The authorities continue to regard the Muslim and Christian religious minorities with suspicion. Moreover, there is a concentration of Christians among some of the ethnic minorities against whom the army has fought for decades. Religious publications, like secular ones, remained subject to control and censorship. Those residents unable to meet the restrictive provisions of the citizenship law, such as ethnic Chinese, Arakanese, Muslims, and others must obtain prior permission to travel.
Following the breakdown of its cease-fire with the separatist Karenni National Progressive Party (KNPP) in 1995, the army began an offensive in 1996 against the KNPP that continued through year's end. As part of its campaign to deny the guerrillas local support, the military forces forcibly relocated hundreds of villages and tens of thousands of Karenni civilians. In central and southern Shan state, the military forces continued to engage the Shan State Army (SSA), a remnant of Khun Sa's narcotics-linked former Mong Tai Army, and began a campaign of relocation against the villagers in the region. Many thousands were forcibly removed from their villages. There are credible reports of retaliatory killings, rapes, and other atrocities committed by the army against civilians.
The Karen National Union (KNU) is the largest single insurgent group that continues to fight against central government rule. In 1997 cease-fire talks between the KNU and SLORC broke down and were followed by a the SLORC offensive that pushed the KNU out of its last strongholds in Karen state. As a result, over 20,000 Karen civilians fled to Thailand. The Government denied responsibility for attacks on Karen refugee camps in Thailand that were carried out by the DKBA. However, according to credible reports, the DKBA receives military support from the Government.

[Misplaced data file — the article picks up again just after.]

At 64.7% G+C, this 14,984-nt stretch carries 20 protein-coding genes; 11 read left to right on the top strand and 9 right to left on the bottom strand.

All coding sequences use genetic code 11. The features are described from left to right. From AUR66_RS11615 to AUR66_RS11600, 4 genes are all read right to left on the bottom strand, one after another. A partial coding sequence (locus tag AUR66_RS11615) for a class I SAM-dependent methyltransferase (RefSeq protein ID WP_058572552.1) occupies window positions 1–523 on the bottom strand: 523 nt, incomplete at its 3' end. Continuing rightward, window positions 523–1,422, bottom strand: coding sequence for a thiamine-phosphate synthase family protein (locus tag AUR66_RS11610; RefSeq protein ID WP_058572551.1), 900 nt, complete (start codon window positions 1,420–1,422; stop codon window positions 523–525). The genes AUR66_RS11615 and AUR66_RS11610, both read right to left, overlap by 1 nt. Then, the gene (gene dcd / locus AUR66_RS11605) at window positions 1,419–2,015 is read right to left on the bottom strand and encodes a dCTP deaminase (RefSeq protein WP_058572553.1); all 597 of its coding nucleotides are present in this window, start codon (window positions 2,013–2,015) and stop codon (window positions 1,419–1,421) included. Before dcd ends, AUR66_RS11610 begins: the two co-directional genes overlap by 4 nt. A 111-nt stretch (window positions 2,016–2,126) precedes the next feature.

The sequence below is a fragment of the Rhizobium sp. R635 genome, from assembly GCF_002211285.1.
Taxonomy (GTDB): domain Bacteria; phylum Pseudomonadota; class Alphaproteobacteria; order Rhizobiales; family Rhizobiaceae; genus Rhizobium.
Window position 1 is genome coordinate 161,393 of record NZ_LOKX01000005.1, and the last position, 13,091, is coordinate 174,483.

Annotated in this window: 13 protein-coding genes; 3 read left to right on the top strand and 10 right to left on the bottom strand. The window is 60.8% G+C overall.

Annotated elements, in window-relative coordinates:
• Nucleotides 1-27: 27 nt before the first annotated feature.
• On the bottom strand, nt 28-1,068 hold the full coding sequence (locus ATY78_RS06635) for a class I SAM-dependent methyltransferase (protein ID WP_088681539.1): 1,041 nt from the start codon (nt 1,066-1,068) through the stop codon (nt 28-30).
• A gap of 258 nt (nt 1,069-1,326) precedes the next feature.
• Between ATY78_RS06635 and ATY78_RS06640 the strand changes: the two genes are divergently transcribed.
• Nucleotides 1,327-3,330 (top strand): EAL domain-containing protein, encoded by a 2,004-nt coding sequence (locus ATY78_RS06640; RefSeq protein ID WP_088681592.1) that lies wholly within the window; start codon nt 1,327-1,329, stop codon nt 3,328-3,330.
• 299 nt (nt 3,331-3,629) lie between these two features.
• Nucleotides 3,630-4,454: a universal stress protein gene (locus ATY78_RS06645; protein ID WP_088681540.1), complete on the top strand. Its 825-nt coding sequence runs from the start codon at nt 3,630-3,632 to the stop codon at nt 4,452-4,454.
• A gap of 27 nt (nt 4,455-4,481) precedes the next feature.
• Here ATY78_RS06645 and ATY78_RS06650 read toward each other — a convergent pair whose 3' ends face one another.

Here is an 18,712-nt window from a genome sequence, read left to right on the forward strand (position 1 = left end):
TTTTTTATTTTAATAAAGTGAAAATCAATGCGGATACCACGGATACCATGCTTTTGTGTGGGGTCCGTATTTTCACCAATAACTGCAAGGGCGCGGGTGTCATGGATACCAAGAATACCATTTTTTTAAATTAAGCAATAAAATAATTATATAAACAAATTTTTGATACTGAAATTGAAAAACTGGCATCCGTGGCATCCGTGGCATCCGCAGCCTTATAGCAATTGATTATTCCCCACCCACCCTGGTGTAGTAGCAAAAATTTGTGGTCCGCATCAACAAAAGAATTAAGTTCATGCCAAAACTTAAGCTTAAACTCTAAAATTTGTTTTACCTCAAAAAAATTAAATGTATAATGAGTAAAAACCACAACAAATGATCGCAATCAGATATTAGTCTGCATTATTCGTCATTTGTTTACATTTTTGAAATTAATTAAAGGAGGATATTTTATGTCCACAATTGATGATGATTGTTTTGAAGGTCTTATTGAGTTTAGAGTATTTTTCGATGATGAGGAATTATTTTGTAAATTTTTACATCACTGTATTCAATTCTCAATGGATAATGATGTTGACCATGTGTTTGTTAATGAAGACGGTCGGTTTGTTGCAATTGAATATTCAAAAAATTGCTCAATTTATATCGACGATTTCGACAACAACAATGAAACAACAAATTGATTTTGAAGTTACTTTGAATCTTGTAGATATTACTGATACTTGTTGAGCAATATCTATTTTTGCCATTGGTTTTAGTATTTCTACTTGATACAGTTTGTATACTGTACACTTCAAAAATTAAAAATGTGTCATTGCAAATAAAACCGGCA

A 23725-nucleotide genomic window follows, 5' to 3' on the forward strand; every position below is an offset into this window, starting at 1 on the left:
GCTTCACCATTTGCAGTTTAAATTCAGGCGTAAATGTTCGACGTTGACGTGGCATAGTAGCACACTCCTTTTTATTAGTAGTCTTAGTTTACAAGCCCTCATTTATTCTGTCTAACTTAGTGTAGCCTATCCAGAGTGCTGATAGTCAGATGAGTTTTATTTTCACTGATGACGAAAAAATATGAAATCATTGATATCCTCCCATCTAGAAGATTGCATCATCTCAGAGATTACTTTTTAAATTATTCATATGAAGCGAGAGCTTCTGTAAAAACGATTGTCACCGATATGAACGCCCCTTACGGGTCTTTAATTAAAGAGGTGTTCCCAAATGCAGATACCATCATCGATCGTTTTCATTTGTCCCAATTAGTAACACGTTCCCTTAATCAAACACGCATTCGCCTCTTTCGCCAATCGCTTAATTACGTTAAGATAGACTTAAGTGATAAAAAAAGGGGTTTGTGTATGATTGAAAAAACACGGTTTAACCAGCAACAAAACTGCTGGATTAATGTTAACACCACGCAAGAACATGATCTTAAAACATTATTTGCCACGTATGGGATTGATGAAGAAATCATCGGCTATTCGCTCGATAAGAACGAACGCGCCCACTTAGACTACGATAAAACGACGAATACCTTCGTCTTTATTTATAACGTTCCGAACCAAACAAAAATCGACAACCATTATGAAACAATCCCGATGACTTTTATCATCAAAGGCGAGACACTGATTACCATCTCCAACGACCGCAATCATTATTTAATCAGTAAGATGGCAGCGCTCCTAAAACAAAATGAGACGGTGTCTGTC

In conjunction with the military's campaigns against the Karen, Karenni, and Shan insurgents, it was standard practice for the Government's armed forces to coerce civilians into working as porters in rural areas in or near combat zones. According to testimony collected by international human rights nongovernmental organizations (NGO's) from refugees, the men--and sometimes women and children as well--who were forced to labor as porters often suffered beatings. On occasion, they died as a result of their mistreatment by soldiers. There were reports that soldiers raped some female members of ethnic minorities in contested areas.
In regions controlled by insurgents groups such as the Shan state, or in areas controlled by groups that have negotiated cease-fires with the Government such as the Wa territory, there are credible reports that these groups engaged in narcotics production and trafficking. In combat zones or in areas controlled by ethnic minorities, the insurgents subjected civilians to forced labor. Antigovernment insurgent groups were also responsible for violence, including deploying land mines and conducting ambushes that caused both civilian and military deaths. The SSA insurgents committed retaliatory killings, rapes, and other atrocities against civilians. Karen National Union troops reportedly are led by child soldiers.